05 Oct Qualifying as an Ambassador
I was home in Greenville for three months this summer on a break from missionary life in Papua New Guinea.
During that time, I heard the “Citizens” series at Grace and since then I’ve been thinking about what it means to be an alien and ambassador in my own experience. I’ve reached a conclusion that is both obvious and unoriginal: Ambassadors are foreigners. Applying this plain fact to my own life, I would say my success as an ambassador is related to–maybe limited by–the extent to which I am a foreigner.
Having chosen to be a missionary, I have chosen to be an foreigner absolutely. I can’t live here in Papua New Guinea without a passport and work visa, but more obviously, I look different. I speak differently. I eat differently. I bathe differently. I am never mistaken for a local.
My goals, my values and my measure of success are different. My style of interacting is different and my expectations are different. And not only am I obviously an outsider, I want to be an outsider. I want my lifestyle to be marked by contrast. I don’t beat my wife, I share generously and I don’t trust in sorcery. I don’t want to conform and I don’t care to fit in.
I want my lifestyle to be marked by contrast. I don’t beat my wife, I share generously and I don’t trust in sorcery. I don’t want to conform, and I don’t care to fit in.
In America I am a native. In America I fit in. In my speech, my appearance, and my way of life I blend in. My lifestyle and my behavior are not readily identified as foreign like in Papua New Guinea. I’m just another American.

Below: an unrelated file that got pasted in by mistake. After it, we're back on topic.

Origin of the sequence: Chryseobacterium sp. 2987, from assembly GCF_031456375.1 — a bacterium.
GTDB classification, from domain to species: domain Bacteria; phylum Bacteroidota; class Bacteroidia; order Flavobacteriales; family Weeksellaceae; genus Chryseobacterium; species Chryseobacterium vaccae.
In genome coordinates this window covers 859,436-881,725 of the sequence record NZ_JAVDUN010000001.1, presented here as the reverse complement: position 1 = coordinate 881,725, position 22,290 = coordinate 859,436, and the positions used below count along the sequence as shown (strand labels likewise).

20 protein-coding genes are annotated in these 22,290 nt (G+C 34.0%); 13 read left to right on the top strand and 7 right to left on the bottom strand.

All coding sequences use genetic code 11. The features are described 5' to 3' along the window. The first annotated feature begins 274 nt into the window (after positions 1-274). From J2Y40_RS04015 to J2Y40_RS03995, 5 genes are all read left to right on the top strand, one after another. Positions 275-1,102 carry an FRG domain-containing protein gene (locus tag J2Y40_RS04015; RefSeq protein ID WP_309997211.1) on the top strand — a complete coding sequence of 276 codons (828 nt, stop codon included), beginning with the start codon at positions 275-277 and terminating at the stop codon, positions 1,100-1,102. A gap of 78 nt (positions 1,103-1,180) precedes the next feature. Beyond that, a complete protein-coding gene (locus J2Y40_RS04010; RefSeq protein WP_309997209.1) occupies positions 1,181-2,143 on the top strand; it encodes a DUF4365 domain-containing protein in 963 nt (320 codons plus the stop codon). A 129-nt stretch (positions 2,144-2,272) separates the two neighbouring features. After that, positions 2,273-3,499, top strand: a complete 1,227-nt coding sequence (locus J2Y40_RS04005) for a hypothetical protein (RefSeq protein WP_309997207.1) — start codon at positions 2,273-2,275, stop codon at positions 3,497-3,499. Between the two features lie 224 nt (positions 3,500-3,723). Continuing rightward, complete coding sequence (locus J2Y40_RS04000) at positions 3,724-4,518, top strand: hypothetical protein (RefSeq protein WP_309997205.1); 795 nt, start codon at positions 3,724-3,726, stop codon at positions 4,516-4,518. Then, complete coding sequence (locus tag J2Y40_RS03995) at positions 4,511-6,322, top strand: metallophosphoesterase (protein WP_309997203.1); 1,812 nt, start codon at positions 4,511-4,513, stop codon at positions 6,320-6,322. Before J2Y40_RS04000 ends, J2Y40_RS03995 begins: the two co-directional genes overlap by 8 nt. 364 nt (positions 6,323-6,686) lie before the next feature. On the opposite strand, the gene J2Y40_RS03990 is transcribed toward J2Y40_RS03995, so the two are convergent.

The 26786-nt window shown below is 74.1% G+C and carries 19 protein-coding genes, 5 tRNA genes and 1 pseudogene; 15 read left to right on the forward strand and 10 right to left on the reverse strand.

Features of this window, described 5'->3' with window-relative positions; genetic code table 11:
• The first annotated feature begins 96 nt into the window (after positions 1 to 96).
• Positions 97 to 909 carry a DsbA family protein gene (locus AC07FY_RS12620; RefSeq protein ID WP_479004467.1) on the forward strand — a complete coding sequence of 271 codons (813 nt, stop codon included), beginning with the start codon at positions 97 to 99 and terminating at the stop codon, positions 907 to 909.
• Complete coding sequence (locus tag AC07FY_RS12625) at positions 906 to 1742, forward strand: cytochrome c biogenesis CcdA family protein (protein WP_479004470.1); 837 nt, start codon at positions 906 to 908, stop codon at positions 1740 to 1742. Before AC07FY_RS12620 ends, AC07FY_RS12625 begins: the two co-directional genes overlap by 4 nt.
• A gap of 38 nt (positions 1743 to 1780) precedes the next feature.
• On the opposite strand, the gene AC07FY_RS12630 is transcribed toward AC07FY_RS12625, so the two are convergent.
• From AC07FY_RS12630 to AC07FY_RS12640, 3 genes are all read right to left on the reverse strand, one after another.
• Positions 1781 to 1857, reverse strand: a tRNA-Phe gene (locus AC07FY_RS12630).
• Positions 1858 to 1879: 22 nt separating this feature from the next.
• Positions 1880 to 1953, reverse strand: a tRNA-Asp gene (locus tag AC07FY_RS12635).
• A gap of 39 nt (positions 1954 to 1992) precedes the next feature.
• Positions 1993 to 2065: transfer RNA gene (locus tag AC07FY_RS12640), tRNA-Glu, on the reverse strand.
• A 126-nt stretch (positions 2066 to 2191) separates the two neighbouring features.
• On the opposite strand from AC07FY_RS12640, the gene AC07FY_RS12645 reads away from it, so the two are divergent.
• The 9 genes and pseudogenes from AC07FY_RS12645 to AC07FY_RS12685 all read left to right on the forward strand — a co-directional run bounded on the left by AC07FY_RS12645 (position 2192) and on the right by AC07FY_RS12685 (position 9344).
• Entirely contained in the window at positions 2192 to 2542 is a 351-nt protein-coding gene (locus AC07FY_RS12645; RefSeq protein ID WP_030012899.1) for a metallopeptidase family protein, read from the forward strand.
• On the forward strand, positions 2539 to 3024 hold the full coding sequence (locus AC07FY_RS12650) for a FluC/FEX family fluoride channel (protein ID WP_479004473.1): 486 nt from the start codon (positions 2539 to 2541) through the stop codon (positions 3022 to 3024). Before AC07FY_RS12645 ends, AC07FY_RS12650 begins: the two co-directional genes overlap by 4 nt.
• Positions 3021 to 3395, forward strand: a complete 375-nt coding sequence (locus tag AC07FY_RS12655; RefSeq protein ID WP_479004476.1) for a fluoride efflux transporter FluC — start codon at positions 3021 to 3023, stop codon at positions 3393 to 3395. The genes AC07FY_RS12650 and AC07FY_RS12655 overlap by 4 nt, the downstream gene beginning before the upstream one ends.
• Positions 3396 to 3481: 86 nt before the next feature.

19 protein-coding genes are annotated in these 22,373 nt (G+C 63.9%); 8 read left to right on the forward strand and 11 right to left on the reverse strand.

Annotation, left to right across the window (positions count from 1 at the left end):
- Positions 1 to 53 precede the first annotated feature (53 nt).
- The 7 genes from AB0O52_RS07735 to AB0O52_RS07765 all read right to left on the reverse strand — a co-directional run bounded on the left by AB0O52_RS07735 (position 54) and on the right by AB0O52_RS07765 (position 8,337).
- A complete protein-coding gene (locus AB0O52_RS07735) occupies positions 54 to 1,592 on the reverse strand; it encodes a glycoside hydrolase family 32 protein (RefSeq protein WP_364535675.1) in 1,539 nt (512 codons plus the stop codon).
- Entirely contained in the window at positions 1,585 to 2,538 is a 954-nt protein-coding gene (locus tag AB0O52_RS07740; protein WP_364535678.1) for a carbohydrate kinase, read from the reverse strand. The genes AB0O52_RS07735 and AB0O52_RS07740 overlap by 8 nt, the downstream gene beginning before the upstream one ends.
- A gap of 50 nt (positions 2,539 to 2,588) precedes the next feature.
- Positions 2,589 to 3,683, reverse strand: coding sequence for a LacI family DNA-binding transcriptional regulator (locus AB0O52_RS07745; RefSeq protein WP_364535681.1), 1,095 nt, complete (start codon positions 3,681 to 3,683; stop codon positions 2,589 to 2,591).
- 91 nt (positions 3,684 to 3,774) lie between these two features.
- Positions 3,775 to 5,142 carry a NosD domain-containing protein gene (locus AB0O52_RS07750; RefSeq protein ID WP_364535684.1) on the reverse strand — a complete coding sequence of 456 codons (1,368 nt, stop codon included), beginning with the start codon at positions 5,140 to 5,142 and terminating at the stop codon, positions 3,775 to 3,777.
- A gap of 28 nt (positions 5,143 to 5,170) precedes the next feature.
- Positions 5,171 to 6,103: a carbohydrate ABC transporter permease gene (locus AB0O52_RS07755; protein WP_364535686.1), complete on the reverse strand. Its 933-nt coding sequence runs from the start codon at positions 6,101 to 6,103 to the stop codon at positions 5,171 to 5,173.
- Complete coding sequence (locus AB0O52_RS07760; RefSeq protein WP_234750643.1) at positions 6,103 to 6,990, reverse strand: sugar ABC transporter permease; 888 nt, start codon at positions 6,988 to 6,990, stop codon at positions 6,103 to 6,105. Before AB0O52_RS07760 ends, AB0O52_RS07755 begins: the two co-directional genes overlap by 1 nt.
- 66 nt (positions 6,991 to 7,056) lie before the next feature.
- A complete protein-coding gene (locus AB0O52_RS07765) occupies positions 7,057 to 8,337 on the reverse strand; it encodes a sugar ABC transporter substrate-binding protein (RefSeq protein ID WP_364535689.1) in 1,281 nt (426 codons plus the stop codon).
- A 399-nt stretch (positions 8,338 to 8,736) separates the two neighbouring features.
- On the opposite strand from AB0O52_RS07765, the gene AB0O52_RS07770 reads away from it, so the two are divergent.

In Papua New Guinea, I can represent America to the nationals. I don’t serve as a professional ambassador, but I could easily speak as the American voice. In America I don’t represent America–what would be the point–and I can’t represent Papua New Guinea–I’m not qualified. Being a foreigner is a prerequisite for being an ambassador.
It’s easy to stand out in PNG as a white westerner, but I want to stand out as citizen of Heaven.
While my American citizenship gives me a head start in presenting myself as foreign in PNG, this type of foreignness is not what I am called to as a Christian. It’s easy to stand out in PNG as a white westerner, but I want to stand out as citizen of Heaven. My challenge, then, is to highlight what is distinctive about me because of Christ. I strive to make those differences that are a work of God the significant ones. And if I establish my uniqueness as spiritual rather than earthly, I establish credibility as an ambassador for Christ.
I need to live a foreign life–a holy life–because I’m here to represent One who is holy.
And so my attention is focused on how my behavior can pave the way for the gospel. I need to live a foreign life–a holy life–because I’m here to represent One who is holy. That is true in Papua New Guinea or America. Wherever we call home and wherever we live, we must live a life that can be recognized as foreign enough that we can be regarded as representatives of a foreign land. We must live holy lives to represent a holy God.